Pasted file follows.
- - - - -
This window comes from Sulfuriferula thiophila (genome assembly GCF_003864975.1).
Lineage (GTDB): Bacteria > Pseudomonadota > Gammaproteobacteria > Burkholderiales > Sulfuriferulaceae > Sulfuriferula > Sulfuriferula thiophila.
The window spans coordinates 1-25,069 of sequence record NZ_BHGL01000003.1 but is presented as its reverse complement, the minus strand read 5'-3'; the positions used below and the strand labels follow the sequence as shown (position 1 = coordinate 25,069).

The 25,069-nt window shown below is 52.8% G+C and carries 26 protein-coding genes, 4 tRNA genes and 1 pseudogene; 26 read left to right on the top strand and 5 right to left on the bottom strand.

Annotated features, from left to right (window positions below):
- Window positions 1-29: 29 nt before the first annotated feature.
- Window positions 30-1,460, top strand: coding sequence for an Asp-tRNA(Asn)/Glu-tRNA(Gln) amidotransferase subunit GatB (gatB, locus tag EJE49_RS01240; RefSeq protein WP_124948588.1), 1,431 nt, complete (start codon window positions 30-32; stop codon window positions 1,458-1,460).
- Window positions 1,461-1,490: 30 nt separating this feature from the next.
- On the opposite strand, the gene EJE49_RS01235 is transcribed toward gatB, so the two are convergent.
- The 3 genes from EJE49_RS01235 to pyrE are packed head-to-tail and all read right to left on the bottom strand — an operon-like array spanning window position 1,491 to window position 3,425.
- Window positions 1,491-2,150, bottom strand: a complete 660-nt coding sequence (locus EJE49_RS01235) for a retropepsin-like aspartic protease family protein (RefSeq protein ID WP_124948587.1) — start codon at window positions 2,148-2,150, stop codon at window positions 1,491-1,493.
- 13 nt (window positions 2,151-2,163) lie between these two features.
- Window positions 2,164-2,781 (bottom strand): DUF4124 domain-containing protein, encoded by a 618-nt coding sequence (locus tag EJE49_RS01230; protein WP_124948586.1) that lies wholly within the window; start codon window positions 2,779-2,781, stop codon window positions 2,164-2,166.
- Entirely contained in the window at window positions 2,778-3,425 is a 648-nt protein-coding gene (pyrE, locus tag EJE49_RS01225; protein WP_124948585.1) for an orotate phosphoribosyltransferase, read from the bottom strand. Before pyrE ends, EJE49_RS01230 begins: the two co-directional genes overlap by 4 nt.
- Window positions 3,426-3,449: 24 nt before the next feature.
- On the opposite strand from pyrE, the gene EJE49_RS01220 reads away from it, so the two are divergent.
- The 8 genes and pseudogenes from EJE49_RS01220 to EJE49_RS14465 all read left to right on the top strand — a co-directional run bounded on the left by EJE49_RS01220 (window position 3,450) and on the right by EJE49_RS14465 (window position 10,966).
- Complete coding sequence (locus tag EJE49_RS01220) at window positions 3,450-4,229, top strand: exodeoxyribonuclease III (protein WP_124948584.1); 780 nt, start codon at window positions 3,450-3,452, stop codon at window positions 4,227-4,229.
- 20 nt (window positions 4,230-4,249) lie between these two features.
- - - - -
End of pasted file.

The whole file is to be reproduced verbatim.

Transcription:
This window comes from Sulfuriferula thiophila (genome assembly GCF_003864975.1).
Lineage (GTDB): Bacteria > Pseudomonadota > Gammaproteobacteria > Burkholderiales > Sulfuriferulaceae > Sulfuriferula > Sulfuriferula thiophila.
The window spans coordinates 1-25,069 of sequence record NZ_BHGL01000003.1 but is presented as its reverse complement, the minus strand read 5'-3'; the positions used below and the strand labels follow the sequence as shown (position 1 = coordinate 25,069).

The 25,069-nt window shown below is 52.8% G+C and carries 26 protein-coding genes, 4 tRNA genes and 1 pseudogene; 26 read left to right on the top strand and 5 right to left on the bottom strand.

Annotated features, from left to right (window positions below):
- Window positions 1-29: 29 nt before the first annotated feature.
- Window positions 30-1,460, top strand: coding sequence for an Asp-tRNA(Asn)/Glu-tRNA(Gln) amidotransferase subunit GatB (gatB, locus tag EJE49_RS01240; RefSeq protein WP_124948588.1), 1,431 nt, complete (start codon window positions 30-32; stop codon window positions 1,458-1,460).
- Window positions 1,461-1,490: 30 nt separating this feature from the next.
- On the opposite strand, the gene EJE49_RS01235 is transcribed toward gatB, so the two are convergent.
- The 3 genes from EJE49_RS01235 to pyrE are packed head-to-tail and all read right to left on the bottom strand — an operon-like array spanning window position 1,491 to window position 3,425.
- Window positions 1,491-2,150, bottom strand: a complete 660-nt coding sequence (locus EJE49_RS01235) for a retropepsin-like aspartic protease family protein (RefSeq protein ID WP_124948587.1) — start codon at window positions 2,148-2,150, stop codon at window positions 1,491-1,493.
- 13 nt (window positions 2,151-2,163) lie between these two features.
- Window positions 2,164-2,781 (bottom strand): DUF4124 domain-containing protein, encoded by a 618-nt coding sequence (locus tag EJE49_RS01230; protein WP_124948586.1) that lies wholly within the window; start codon window positions 2,779-2,781, stop codon window positions 2,164-2,166.
- Entirely contained in the window at window positions 2,778-3,425 is a 648-nt protein-coding gene (pyrE, locus tag EJE49_RS01225; protein WP_124948585.1) for an orotate phosphoribosyltransferase, read from the bottom strand. Before pyrE ends, EJE49_RS01230 begins: the two co-directional genes overlap by 4 nt.
- Window positions 3,426-3,449: 24 nt before the next feature.
- On the opposite strand from pyrE, the gene EJE49_RS01220 reads away from it, so the two are divergent.
- The 8 genes and pseudogenes from EJE49_RS01220 to EJE49_RS14465 all read left to right on the top strand — a co-directional run bounded on the left by EJE49_RS01220 (window position 3,450) and on the right by EJE49_RS14465 (window position 10,966).
- Complete coding sequence (locus tag EJE49_RS01220) at window positions 3,450-4,229, top strand: exodeoxyribonuclease III (protein WP_124948584.1); 780 nt, start codon at window positions 3,450-3,452, stop codon at window positions 4,227-4,229.
- 20 nt (window positions 4,230-4,249) lie between these two features.